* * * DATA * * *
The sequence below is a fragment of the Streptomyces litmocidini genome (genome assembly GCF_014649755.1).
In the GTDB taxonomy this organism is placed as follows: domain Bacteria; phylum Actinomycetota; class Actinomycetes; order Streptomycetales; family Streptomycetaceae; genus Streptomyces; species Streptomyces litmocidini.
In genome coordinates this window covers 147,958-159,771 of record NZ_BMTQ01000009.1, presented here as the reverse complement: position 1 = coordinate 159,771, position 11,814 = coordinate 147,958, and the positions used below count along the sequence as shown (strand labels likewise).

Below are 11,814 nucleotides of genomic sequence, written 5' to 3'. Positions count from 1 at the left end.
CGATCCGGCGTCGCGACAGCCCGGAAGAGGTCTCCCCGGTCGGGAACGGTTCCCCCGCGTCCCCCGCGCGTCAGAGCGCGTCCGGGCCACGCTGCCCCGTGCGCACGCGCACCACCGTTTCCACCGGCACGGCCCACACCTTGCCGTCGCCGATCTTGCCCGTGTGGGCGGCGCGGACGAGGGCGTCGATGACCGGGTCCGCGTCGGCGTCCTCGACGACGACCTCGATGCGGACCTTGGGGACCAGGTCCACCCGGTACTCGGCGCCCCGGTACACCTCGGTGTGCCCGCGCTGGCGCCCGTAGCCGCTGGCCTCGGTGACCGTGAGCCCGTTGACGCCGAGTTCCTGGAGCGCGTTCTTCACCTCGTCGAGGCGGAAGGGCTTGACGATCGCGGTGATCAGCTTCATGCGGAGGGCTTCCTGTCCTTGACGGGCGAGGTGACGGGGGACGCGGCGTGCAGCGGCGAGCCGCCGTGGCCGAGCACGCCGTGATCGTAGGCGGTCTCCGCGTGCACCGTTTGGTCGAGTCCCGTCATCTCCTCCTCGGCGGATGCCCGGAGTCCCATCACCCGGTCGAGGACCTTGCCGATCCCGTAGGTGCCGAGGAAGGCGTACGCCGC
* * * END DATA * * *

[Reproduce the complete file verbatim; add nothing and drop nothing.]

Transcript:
The sequence below is a fragment of the Streptomyces litmocidini genome (genome assembly GCF_014649755.1).
In the GTDB taxonomy this organism is placed as follows: domain Bacteria; phylum Actinomycetota; class Actinomycetes; order Streptomycetales; family Streptomycetaceae; genus Streptomyces; species Streptomyces litmocidini.
In genome coordinates this window covers 147,958-159,771 of record NZ_BMTQ01000009.1, presented here as the reverse complement: position 1 = coordinate 159,771, position 11,814 = coordinate 147,958, and the positions used below count along the sequence as shown (strand labels likewise).

Below are 11,814 nucleotides of genomic sequence, written 5' to 3'. Positions count from 1 at the left end.
CGATCCGGCGTCGCGACAGCCCGGAAGAGGTCTCCCCGGTCGGGAACGGTTCCCCCGCGTCCCCCGCGCGTCAGAGCGCGTCCGGGCCACGCTGCCCCGTGCGCACGCGCACCACCGTTTCCACCGGCACGGCCCACACCTTGCCGTCGCCGATCTTGCCCGTGTGGGCGGCGCGGACGAGGGCGTCGATGACCGGGTCCGCGTCGGCGTCCTCGACGACGACCTCGATGCGGACCTTGGGGACCAGGTCCACCCGGTACTCGGCGCCCCGGTACACCTCGGTGTGCCCGCGCTGGCGCCCGTAGCCGCTGGCCTCGGTGACCGTGAGCCCGTTGACGCCGAGTTCCTGGAGCGCGTTCTTCACCTCGTCGAGGCGGAAGGGCTTGACGATCGCGGTGATCAGCTTCATGCGGAGGGCTTCCTGTCCTTGACGGGCGAGGTGACGGGGGACGCGGCGTGCAGCGGCGAGCCGCCGTGGCCGAGCACGCCGTGATCGTAGGCGGTCTCCGCGTGCACCGTTTGGTCGAGTCCCGTCATCTCCTCCTCGGCGGATGCCCGGAGTCCCATCACCCGGTCGAGGACCTTGCCGATCCCGTAGGTGCCGAGGAAGGCGTACGCCGC